Growing influence of Gujarat’s Satipati cult ’caused’ Jharkhand Burugulikera killings
Counterview.net | Feb 10, 2020
A civil rights organization, Jharkhand Janadhikar Mahasabha (JJM) suspects that “growing influence” of Satipati cult, started in Gujarat, exhorting people to boycott government schemes and elections, on one hand, and religious practices of Adivasis, on the other, may be behind the recent killing of seven persons in Burugulikera village, West Singhbhum district, Jharkahnd.
Members of the cult believe that Kunwar Keshri Singh (and now his son) is the owner of India and the actual “Bharat Sarkaar”, as agreed upon with the colonial rulers. It asks Adivasis to join the cult to save their jal, jangal, zameen (water, woods, land) and their community from exploitation, says JJM in a note prepared on the basis of a fact-finding investigation, carried by representatives of several Adivasi organizations following the gruesome killing.
Organized by the National Alliance of People’s Movements (NAPM), the team, says a JJM note, released at a press conference, also seeks to deny those claiming that the Pathalgadi movement is behind the killings.
It says, Pathalgadi is a “traditional practice of Munda Adivasis of erecting stone slabs (pathals) in honour of their ancestors, to announce important decisions of their families and villages or to simply mark the village boundary”, even as asserting their Constitutional rights over natural resources in the sixth schedule areas.
Asserting that the movement and the cult “are primarily driven by the continuing alienation of Adivasis, attack on their natural resources, weakening of the traditional Adivasi governance system and lack of development based the Adivasis’ needs and worldview”, the note, however , says that the Pathalgarhi movement, unlike the Satipati cult, is “a non-violent response to specific policies of the government.”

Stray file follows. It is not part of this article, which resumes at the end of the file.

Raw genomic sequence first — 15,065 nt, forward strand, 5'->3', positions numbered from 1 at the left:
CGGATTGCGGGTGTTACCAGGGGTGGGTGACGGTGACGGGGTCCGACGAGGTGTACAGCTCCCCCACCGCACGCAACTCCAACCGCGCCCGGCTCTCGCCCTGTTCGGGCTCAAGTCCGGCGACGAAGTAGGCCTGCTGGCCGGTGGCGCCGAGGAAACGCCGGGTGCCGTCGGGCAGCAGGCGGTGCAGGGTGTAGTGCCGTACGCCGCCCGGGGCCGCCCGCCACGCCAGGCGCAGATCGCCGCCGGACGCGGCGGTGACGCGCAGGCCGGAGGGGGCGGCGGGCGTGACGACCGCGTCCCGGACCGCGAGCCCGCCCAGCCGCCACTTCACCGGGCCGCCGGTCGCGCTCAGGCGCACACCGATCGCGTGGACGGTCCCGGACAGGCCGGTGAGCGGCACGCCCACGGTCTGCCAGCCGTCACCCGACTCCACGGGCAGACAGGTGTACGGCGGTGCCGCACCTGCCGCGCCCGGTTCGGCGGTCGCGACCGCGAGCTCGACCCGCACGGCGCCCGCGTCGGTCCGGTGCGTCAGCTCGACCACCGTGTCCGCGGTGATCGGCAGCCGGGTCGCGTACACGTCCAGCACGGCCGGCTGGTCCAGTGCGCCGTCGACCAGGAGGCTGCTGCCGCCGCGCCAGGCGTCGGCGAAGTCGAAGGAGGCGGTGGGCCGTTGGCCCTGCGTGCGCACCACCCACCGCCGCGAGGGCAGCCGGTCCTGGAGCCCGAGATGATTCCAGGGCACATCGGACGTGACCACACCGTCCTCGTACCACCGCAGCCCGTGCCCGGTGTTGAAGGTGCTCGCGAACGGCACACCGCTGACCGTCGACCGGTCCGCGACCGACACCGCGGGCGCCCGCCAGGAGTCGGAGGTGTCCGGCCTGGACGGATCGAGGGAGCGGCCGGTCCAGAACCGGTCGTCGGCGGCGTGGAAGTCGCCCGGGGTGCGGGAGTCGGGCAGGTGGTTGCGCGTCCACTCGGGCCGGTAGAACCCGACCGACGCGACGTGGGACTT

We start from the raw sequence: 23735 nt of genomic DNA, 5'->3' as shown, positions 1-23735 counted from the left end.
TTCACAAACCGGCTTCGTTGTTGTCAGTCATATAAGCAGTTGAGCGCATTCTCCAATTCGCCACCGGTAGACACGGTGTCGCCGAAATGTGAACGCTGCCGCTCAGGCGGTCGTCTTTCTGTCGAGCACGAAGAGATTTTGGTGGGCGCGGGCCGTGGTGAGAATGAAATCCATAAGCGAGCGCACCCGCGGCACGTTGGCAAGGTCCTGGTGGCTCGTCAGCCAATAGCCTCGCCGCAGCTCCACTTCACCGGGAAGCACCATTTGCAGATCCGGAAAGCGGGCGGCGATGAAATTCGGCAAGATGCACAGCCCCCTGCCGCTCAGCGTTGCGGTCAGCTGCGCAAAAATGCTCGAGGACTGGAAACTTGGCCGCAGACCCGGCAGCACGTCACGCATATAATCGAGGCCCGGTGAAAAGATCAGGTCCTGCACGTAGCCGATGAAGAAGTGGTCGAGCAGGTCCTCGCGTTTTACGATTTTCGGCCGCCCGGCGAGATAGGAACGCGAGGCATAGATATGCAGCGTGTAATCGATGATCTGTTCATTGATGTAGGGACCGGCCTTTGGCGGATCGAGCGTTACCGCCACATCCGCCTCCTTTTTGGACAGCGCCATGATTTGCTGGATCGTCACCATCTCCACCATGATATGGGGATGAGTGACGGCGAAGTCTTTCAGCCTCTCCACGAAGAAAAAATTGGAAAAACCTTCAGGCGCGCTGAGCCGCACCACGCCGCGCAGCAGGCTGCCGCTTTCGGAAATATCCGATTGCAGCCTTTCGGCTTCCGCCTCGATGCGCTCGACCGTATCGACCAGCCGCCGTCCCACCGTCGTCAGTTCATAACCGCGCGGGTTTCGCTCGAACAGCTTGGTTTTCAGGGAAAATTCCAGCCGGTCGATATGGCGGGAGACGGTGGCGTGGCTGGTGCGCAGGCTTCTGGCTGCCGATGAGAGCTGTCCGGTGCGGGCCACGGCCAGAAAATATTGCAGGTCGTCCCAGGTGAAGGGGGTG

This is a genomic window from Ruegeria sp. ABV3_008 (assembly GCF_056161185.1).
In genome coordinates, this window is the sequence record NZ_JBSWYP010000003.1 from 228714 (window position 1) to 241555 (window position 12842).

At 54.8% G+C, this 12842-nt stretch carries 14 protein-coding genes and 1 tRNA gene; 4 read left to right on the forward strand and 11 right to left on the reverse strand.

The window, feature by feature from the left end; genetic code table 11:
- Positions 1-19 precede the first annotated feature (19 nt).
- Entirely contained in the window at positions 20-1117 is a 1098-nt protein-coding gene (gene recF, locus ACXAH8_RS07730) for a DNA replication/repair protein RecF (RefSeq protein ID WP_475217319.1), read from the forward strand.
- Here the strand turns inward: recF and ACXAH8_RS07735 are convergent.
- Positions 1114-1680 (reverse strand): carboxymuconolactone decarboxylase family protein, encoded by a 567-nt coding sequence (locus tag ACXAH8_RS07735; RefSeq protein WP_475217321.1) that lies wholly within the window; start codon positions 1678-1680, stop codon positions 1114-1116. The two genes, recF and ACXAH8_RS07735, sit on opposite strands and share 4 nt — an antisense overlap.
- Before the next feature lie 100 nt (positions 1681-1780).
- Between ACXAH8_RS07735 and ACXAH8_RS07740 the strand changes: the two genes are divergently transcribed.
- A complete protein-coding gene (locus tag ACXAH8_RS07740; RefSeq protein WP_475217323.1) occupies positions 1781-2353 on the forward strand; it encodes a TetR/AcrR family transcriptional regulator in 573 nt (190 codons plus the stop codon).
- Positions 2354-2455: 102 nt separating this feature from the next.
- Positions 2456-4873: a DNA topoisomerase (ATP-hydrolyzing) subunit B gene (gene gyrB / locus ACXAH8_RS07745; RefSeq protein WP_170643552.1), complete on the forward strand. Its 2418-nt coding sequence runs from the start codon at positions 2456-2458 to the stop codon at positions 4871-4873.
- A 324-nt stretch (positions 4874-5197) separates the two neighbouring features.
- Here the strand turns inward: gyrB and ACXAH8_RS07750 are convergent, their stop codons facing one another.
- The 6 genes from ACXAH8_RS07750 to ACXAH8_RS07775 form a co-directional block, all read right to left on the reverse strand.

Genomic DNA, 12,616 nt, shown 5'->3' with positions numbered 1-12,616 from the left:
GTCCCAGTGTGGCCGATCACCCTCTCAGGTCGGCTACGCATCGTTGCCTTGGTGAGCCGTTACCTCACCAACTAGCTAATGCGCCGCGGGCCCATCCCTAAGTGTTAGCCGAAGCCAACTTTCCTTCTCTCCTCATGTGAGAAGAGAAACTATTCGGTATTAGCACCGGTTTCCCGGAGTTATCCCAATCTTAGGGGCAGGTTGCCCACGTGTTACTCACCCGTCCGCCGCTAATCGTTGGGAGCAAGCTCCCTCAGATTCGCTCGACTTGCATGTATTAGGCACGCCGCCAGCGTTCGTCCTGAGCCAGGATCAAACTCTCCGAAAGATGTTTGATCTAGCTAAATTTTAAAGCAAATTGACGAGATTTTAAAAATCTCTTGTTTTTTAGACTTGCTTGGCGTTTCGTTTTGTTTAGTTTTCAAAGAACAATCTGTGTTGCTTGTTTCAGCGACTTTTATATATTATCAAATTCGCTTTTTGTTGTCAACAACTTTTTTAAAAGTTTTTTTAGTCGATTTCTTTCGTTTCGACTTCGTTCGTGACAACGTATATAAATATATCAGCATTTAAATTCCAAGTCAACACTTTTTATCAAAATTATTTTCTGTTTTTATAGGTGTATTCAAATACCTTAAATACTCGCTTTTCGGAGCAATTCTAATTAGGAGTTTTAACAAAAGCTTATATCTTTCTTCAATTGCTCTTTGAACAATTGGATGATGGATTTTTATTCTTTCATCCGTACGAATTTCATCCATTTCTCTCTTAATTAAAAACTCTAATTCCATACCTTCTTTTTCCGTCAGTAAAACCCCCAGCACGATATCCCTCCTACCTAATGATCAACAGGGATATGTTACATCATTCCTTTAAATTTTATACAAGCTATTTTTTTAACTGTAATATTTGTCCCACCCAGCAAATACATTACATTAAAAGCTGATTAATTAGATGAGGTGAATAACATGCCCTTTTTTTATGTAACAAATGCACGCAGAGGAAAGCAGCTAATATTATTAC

On January 22-23, 2020, local media reported the beheading of seven people in Burugulikera village (Gudri block, West Singhbhum district, Jharkhand). Most of the reports held the Pathalgadi movement responsible for the killings. To understand the role of Pathalgadi in the killings, a fact-finding team comprising of activists, writers and journalists visited Burugulikera.
The team had representatives of Adivasi Buddhijivi Manch, Adivasi Adhikar Manch (Adivasi Women’s Network, National Alliance of People’s Movement (NAPM), Johar, Marxist Coordination Committee, Ulgulan Sena and other organisations, Many organisations are associated with Jharkhand Janadhikar Mahasabha . The visit was facilitated by NAPM and Mahasabha.
Initial media reports indicated that the pro-Pathalgadi faction of the village had murdered members of the anti-Pathalgadi faction for opposing their movement. The fact-finding team found that more than half of the total number of families of the village was followers of the AC (Ante-Christ) Kutumb Pariwar (also known as Satipati) cult.
The cult was led by Ranasi Budh and a few others, accused of killing James Budh and six others of the village. The cult, active since the past year in the village, asked people to submit their ration card, aadhaar card, voter card and stop use of all government schemes such Public Distribution System, social security pension, the Prime Minister’s Awas Yojana and so on.
More than half of the families submitted the documents, while James and many others did not. The documents were not forcefully taken but people were sometimes told that they would not be considered Adivasis or be expelled from the village if they did not submit. People were asked to submit their Khatiyan (land documents) too which many did not.
James Budh, Up-Mikhiya (vice-president) of the Gram Panchayat, used to get government schemes implemented and objected to the call for giving up schemes. Ranasi Budh’s wife Mukta Horo was the ex-Mukhiya and they also used to get schemes implemented earlier. The Satipati cult supporters also asked others not to go to Church or celebrate Sarna (Adivasi) festivals. These were also the causes of constant friction between the two factions.
On January 16, a day after local Maghe Parv (an Adivasi festival), James Budh and his friends attacked the houses of Ranasi Budh and four others. They broke their cycles, motorbikes, television and ransacked their houses. They also allegedly took away two persons, Lodro Budh and Roshan Barjo with them.
According to the families whose houses were attacked, the attackers were also accompanied by armed members of the People’s Liberation Front of India (PLFI), a Maoist splinter group, known to have initially received state support). Some villagers shared that James Budh was close to a local PLFI leader, Mangra Lugun.
On 19 January, Ranasi Budh and other Satipati cult supporters brought the attackers from their homes to a meeting to allegedly discuss the attack on their houses. The meeting was mainly attended by Satipati supporters. From the testimonies of Satipati supporters and family members of the victims, it emerged that the seven people were beaten to death in the meeting and then beheaded.